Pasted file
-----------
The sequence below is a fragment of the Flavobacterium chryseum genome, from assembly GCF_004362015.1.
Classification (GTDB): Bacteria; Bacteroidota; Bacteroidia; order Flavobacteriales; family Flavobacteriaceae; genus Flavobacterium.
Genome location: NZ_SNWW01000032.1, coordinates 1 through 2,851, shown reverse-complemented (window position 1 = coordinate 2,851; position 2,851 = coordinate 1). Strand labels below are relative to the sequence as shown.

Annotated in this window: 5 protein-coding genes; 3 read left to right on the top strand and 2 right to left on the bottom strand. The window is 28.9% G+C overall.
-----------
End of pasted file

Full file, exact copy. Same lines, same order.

The sequence below is a fragment of the Flavobacterium chryseum genome, from assembly GCF_004362015.1.
Classification (GTDB): Bacteria; Bacteroidota; Bacteroidia; order Flavobacteriales; family Flavobacteriaceae; genus Flavobacterium.
Genome location: NZ_SNWW01000032.1, coordinates 1 through 2,851, shown reverse-complemented (window position 1 = coordinate 2,851; position 2,851 = coordinate 1). Strand labels below are relative to the sequence as shown.

Annotated in this window: 5 protein-coding genes; 3 read left to right on the top strand and 2 right to left on the bottom strand. The window is 28.9% G+C overall.